EFFECS OF CLOSURE STRESS ON FRACTURE MORPHOLOGY AND MULTI-PHASE FLOW IN SHEAR FRACTURED BEREA SANDSTONE

Open Access
Author:
Al Enezi, Sultan Mohammad
Graduate Program:
Petroleum and Natural Gas Engineering
Degree:
Doctor of Philosophy
Document Type:
Dissertation
Date of Defense:
March 02, 2009
Committee Members:
  • Phillip Michael Halleck, Dissertation Advisor
  • Phillip Michael Halleck, Committee Chair
  • Abraham Grader, Committee Member
  • Derek Elsworth, Committee Member
  • Zuleima T Karpyn, Committee Member
  • Demian Saffer, Committee Member
Keywords:
  • shear fracture
  • fluid flow
Abstract:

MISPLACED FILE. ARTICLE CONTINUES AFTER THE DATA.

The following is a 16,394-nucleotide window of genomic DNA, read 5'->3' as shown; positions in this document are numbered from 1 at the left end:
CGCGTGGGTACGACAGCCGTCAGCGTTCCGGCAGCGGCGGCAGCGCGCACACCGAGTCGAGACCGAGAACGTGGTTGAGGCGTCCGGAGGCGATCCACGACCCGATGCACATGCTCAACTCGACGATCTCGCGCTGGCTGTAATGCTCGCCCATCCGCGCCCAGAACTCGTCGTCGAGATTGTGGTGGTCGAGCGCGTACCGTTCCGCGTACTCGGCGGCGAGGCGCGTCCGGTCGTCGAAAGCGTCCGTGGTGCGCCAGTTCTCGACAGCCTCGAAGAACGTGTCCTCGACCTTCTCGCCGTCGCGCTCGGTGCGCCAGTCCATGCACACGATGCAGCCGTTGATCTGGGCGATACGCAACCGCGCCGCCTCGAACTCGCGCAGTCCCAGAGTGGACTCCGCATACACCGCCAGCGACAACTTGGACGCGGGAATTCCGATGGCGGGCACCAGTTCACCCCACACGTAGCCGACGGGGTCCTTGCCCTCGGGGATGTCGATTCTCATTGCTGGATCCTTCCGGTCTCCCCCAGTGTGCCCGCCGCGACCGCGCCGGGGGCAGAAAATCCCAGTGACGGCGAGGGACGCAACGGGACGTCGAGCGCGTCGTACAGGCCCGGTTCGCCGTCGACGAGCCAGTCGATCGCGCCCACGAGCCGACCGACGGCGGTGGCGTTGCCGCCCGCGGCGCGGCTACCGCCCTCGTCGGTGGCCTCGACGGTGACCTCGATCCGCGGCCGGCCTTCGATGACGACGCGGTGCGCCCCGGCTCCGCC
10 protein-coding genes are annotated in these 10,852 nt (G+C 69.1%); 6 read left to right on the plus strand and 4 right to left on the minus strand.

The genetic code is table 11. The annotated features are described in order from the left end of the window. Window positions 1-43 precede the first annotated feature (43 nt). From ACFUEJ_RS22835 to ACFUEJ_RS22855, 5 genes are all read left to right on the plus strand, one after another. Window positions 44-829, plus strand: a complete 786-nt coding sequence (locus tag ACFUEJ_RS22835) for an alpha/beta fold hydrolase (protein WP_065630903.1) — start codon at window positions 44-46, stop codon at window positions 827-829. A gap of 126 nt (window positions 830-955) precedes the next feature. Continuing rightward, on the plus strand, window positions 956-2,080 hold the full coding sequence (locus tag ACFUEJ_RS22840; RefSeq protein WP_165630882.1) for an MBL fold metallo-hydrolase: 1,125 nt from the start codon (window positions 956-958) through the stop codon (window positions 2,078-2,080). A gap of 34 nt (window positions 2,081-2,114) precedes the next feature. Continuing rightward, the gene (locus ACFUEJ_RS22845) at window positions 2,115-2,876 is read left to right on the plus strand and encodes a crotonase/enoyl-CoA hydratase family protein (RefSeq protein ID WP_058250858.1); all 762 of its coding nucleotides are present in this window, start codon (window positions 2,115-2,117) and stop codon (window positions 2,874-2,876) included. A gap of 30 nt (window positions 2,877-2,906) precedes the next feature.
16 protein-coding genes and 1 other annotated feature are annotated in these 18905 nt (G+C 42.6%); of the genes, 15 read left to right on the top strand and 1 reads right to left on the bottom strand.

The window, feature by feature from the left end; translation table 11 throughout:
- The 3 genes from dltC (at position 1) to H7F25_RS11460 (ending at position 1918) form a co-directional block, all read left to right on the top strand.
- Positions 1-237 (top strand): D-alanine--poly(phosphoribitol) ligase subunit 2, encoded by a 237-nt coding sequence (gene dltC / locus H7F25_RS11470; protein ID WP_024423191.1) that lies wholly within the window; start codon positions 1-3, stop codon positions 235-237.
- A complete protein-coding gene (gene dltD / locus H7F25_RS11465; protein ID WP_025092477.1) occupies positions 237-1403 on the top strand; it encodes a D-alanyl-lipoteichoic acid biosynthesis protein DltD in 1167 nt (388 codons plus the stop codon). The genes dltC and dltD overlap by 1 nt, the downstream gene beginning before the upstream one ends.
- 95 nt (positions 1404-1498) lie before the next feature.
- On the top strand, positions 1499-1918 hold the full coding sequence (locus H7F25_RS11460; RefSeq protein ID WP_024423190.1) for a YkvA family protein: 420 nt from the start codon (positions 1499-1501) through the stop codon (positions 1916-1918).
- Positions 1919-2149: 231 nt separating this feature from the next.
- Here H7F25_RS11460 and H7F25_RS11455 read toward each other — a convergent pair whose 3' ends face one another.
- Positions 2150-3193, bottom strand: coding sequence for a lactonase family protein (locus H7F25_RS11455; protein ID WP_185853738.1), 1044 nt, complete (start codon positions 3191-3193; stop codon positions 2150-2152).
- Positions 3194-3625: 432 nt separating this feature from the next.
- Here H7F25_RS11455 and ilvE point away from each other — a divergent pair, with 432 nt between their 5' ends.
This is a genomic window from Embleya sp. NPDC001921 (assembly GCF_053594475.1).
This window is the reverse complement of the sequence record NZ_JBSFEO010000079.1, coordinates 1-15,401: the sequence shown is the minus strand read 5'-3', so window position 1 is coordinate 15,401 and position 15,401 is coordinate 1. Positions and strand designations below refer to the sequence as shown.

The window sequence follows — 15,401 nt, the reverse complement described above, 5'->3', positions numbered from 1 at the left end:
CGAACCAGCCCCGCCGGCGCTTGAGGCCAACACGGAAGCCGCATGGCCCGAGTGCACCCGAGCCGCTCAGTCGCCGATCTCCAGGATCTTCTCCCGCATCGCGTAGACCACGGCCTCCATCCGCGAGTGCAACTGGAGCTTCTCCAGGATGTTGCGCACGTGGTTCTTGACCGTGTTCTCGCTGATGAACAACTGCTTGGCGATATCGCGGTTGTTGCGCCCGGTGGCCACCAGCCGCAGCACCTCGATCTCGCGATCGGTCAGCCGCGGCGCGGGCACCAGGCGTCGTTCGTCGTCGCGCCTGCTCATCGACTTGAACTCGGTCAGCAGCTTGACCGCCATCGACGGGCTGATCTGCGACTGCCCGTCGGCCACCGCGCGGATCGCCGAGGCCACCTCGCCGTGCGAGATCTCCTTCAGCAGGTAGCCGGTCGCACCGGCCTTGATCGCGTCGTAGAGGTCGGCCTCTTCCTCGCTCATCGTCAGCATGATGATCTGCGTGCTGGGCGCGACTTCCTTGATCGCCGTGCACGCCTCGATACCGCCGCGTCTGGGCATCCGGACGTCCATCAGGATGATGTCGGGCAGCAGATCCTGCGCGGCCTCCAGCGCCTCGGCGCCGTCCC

Understanding the mechanical properties of fractures and how fractures affect single and multi-phase flow behavior is very important, not only in petroleum reservoirs but also in many other fields. Multi-phase flow behavior in shear fractures is not fully understood. This study focuses, on fracture morphology and hydraulic behavior of a shear fracture, along with the effects of closure stress. Morphology of the shear fracture and the effects of increasing the closure stress on fracture properties were studied under dry condition using high resolution Micro-Computed Tomography (MCT). Fracture properties such as average aperture and asperity ratio are highly affected by increasing the closure stress. Two multi-phase flow experiments were conducted under two different closure stresses. Full scans were acquired at different saturation conditions at both closure stresses. High effective oil permeability combined with low Swirr in the fracture and high Swirr in the matrix, indicates that the fracture is acting as an oil conduct. Increasing the closure stress has no significant effect on the fluid distributions inside the fracture and on effective permeabilities; the same behavior was observed at both closure stresses. Fluid distributions at all saturation conditions and at both closure stresses confirm that oil occupies the large apertures; and cannot be displaced out of the fracture and force the water to flow in the matrix and the small apertures, thus yielding very low water relative permeabilities at Sor. The saturations in the matrix adjacent to the fracture were calculated and compared to the saturations in the fracture. Increasing water saturation was observed going from the fracture into the wall and further matrix at both Swirr and Sor conditions.